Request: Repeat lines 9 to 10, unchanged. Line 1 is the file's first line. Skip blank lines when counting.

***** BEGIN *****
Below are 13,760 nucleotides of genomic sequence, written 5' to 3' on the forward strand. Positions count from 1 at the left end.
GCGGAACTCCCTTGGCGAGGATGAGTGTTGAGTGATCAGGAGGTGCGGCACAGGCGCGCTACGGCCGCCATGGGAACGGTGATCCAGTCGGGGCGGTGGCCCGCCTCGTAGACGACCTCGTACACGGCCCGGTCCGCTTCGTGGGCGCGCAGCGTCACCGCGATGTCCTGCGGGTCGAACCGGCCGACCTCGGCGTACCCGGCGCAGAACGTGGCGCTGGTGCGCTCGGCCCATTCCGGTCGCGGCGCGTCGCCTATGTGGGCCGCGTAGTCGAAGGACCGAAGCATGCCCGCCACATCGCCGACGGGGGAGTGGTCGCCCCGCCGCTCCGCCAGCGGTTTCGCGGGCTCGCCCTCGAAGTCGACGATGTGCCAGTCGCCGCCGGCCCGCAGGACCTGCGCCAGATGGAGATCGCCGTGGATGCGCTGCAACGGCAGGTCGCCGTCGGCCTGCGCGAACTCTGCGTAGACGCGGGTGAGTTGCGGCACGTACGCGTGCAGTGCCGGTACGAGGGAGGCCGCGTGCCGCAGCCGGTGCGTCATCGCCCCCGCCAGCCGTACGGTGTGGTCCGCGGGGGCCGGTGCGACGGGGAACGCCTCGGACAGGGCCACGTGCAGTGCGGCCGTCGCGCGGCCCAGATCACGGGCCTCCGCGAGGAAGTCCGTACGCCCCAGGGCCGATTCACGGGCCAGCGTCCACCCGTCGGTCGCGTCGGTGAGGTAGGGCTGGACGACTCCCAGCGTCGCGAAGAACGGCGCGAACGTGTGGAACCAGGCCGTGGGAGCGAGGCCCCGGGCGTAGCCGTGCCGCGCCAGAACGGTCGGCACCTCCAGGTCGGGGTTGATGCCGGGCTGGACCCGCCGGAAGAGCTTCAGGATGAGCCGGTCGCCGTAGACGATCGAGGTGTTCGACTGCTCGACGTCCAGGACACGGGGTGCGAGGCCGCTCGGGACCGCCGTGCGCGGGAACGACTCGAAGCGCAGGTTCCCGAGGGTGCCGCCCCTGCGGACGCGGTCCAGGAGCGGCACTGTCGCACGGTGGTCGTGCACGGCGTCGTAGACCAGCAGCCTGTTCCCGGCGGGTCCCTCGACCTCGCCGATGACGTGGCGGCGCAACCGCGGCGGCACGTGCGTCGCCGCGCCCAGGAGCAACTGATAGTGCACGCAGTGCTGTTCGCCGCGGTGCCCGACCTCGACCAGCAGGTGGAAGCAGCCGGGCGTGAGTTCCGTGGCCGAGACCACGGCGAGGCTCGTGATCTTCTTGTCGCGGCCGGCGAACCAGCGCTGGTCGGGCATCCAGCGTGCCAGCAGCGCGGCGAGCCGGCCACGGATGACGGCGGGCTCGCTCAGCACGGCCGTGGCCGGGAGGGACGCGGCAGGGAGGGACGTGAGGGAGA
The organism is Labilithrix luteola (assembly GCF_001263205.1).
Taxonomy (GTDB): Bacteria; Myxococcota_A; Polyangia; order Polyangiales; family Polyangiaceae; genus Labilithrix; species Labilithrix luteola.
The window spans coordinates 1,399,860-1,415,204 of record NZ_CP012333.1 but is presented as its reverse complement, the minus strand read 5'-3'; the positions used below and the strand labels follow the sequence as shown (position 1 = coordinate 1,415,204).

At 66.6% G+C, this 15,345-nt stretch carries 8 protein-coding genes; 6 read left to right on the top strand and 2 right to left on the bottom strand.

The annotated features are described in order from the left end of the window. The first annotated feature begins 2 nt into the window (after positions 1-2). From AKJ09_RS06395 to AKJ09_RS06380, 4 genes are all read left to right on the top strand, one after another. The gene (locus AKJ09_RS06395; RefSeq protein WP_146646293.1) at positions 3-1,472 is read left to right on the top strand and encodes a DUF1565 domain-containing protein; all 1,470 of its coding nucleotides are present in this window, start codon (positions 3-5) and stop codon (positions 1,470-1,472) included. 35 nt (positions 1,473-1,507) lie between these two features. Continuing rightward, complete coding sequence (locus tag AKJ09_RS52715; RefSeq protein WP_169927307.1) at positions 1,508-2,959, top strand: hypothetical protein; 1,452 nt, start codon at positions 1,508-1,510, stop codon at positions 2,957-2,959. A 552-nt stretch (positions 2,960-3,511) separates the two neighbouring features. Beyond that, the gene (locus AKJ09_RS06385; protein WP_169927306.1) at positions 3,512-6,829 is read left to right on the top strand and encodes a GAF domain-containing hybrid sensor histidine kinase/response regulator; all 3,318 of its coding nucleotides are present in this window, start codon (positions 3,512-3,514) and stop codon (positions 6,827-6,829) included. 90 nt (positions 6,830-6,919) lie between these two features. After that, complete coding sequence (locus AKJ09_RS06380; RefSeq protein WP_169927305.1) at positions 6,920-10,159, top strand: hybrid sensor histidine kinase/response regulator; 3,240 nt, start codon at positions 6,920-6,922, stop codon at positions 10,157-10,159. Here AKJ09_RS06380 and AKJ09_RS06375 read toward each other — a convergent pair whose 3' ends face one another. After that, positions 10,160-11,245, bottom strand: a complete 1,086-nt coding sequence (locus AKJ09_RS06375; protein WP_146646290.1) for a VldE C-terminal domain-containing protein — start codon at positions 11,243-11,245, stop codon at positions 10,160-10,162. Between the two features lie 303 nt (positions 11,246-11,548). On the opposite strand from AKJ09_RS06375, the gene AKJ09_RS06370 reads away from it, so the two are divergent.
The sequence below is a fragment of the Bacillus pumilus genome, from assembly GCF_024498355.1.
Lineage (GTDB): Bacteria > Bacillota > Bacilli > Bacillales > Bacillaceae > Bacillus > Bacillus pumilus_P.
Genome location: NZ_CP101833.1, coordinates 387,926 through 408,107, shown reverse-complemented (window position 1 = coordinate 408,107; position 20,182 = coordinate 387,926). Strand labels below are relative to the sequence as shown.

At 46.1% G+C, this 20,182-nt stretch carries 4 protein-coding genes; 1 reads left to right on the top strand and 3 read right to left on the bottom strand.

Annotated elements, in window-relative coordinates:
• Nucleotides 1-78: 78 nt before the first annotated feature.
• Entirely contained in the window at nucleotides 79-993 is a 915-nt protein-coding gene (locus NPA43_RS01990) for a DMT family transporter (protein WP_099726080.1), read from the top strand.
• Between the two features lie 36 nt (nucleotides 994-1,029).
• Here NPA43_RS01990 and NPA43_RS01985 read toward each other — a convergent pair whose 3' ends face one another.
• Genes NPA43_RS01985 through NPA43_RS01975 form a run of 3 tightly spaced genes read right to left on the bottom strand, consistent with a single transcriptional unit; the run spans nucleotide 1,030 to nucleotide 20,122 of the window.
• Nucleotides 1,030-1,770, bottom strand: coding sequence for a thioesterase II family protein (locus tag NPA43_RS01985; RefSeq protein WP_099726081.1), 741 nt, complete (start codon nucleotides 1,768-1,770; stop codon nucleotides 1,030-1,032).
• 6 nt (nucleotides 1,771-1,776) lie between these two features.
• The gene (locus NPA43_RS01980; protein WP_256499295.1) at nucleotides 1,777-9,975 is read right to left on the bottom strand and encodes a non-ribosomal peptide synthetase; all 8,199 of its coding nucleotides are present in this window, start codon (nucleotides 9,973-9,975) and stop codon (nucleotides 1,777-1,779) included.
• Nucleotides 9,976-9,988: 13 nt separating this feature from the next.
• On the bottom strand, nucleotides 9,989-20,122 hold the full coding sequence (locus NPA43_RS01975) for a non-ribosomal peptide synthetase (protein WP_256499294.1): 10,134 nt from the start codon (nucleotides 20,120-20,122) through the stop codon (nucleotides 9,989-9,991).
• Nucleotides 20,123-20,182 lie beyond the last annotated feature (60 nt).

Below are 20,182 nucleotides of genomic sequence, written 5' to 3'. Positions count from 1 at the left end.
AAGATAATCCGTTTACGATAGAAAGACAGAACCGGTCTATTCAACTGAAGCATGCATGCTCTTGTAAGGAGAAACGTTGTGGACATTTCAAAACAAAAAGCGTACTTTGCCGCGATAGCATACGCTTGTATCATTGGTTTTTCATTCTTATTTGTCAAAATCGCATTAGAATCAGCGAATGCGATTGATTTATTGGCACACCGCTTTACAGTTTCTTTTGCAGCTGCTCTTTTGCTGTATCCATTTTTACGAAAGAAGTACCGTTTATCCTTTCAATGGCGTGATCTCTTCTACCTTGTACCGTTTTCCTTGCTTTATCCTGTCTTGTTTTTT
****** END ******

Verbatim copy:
Lineage (GTDB): Bacteria > Bacillota > Bacilli > Bacillales > Bacillaceae > Bacillus > Bacillus pumilus_P.
Genome location: NZ_CP101833.1, coordinates 387,926 through 408,107, shown reverse-complemented (window position 1 = coordinate 408,107; position 20,182 = coordinate 387,926). Strand labels below are relative to the sequence as shown.